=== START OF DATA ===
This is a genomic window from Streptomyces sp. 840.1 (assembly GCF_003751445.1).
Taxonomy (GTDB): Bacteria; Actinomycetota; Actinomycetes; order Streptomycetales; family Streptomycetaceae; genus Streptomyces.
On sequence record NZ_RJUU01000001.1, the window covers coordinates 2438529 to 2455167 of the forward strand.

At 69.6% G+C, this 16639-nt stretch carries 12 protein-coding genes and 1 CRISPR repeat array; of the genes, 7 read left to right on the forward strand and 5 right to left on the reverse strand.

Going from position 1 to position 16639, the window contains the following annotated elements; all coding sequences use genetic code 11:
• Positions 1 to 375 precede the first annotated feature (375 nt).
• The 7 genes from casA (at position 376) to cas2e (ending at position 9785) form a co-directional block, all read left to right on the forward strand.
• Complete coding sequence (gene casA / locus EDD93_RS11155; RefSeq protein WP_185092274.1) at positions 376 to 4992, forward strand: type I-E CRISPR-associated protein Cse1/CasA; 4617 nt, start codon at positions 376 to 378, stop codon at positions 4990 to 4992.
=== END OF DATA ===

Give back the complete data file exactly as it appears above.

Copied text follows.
This is a genomic window from Streptomyces sp. 840.1 (assembly GCF_003751445.1).
Taxonomy (GTDB): Bacteria; Actinomycetota; Actinomycetes; order Streptomycetales; family Streptomycetaceae; genus Streptomyces.
On sequence record NZ_RJUU01000001.1, the window covers coordinates 2438529 to 2455167 of the forward strand.

At 69.6% G+C, this 16639-nt stretch carries 12 protein-coding genes and 1 CRISPR repeat array; of the genes, 7 read left to right on the forward strand and 5 right to left on the reverse strand.

Going from position 1 to position 16639, the window contains the following annotated elements; all coding sequences use genetic code 11:
• Positions 1 to 375 precede the first annotated feature (375 nt).
• The 7 genes from casA (at position 376) to cas2e (ending at position 9785) form a co-directional block, all read left to right on the forward strand.
• Complete coding sequence (gene casA / locus EDD93_RS11155; RefSeq protein WP_185092274.1) at positions 376 to 4992, forward strand: type I-E CRISPR-associated protein Cse1/CasA; 4617 nt, start codon at positions 376 to 378, stop codon at positions 4990 to 4992.